The course cheating policy is based on the Carnegie Mellon University Policy on Cheating and Plagiarism. It is summarized by the quote below.
"It is the ethical responsibility of students to identify the conceptual sources of work submitted. Failure to do so is dishonest and is the basis for a charge of cheating or plagiarism, which is subject to disciplinary action."
New students are sometimes surprised at what CMU considers plagiarism.
Students should cite information sources whenever using ideas or information discovered outside of class (e.g., on the Web or in the library). A student is less likely to be accused of plagiarism when information sources are cited.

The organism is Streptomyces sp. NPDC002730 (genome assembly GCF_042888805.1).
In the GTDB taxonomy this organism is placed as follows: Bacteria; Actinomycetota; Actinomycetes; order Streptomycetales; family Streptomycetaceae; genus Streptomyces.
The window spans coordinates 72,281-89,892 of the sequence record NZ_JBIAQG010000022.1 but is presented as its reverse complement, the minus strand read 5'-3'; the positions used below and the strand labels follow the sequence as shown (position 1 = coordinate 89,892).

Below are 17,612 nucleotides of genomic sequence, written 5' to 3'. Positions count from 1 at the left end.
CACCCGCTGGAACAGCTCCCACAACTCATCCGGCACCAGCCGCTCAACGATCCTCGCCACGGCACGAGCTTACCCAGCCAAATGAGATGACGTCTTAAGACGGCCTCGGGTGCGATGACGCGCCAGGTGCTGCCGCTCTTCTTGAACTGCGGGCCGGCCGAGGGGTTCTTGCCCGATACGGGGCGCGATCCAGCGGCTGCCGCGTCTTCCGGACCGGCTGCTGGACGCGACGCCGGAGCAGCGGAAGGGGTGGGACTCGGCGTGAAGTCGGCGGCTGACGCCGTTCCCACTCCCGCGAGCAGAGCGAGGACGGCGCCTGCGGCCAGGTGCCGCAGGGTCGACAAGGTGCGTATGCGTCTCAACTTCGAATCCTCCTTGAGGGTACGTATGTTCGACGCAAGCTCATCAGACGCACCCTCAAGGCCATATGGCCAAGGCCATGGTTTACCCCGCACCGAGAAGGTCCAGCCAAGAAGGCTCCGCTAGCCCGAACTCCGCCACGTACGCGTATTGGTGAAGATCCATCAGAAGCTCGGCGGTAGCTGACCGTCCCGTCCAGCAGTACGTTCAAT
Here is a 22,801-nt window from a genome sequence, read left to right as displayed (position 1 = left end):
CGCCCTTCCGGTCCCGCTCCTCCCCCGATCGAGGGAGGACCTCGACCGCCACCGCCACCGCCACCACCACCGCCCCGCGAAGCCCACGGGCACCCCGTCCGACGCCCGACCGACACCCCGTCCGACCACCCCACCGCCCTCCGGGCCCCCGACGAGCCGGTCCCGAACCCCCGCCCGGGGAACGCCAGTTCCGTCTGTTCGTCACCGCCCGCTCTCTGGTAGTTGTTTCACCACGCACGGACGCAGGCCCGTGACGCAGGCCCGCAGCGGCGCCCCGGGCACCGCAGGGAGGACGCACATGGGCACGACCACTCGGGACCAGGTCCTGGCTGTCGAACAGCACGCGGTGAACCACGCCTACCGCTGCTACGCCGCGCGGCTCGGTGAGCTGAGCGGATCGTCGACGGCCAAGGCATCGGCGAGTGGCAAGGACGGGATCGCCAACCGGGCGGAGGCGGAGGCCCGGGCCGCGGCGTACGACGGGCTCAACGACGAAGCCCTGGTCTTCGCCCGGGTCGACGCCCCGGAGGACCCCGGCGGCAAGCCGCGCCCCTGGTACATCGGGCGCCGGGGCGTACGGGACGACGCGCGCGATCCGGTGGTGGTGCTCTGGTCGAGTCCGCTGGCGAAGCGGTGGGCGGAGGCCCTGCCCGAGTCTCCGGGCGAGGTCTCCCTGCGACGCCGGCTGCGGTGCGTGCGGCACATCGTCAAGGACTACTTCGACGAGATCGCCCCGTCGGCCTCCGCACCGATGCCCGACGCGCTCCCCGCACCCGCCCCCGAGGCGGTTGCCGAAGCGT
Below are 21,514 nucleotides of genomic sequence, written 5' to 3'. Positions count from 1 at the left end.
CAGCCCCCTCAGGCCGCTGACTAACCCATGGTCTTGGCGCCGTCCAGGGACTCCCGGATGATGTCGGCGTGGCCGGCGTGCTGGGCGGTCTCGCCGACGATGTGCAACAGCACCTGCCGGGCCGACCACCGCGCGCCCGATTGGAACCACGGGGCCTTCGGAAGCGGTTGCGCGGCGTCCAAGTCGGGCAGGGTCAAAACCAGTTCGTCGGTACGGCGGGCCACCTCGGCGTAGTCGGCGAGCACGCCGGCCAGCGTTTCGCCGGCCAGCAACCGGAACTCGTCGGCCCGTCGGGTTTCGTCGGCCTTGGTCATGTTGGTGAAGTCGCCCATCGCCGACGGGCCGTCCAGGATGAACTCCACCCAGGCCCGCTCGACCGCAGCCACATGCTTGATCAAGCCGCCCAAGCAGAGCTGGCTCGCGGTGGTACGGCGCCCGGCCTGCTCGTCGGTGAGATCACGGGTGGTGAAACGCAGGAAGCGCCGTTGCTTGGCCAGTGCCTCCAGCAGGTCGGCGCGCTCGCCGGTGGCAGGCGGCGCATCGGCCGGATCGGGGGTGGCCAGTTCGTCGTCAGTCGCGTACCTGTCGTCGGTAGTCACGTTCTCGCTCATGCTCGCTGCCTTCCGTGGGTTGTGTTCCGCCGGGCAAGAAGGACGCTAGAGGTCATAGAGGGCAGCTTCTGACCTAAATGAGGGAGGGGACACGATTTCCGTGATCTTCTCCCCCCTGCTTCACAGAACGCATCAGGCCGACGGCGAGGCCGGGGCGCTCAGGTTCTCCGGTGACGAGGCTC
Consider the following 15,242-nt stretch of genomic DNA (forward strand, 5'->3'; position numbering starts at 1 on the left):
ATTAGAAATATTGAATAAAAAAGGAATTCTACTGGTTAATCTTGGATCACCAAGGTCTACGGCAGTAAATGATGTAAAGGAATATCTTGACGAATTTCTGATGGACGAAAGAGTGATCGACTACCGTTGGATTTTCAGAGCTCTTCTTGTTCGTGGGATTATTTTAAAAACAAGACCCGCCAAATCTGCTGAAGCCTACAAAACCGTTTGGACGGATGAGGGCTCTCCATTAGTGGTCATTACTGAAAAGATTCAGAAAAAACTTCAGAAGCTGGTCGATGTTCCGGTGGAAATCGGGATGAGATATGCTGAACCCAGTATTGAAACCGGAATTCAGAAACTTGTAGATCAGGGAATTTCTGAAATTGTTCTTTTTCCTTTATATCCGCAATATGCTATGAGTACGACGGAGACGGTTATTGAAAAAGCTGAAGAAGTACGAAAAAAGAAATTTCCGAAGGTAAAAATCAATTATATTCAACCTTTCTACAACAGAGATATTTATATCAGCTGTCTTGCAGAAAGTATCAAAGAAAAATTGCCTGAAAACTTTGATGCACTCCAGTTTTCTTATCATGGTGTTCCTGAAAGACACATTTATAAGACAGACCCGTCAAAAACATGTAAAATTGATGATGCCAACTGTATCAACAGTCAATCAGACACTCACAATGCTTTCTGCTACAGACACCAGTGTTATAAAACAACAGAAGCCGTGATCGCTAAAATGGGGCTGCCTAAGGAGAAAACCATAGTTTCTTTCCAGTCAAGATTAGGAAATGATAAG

Students are also prohibited from cooperating on homework assignments unless the instructor states explicitly that cooperating is allowed. Students are allowed to discuss homework assignments, but not to collaborate in solving problems, writing answers, or writing computer software. If two students are found to have cooperated on a homework assignment, both students are considered to have cheated. It does not matter which student did the original work and which student copied.
Plagiarism, copying, and other forms of cheating can result in immediate failure of the course.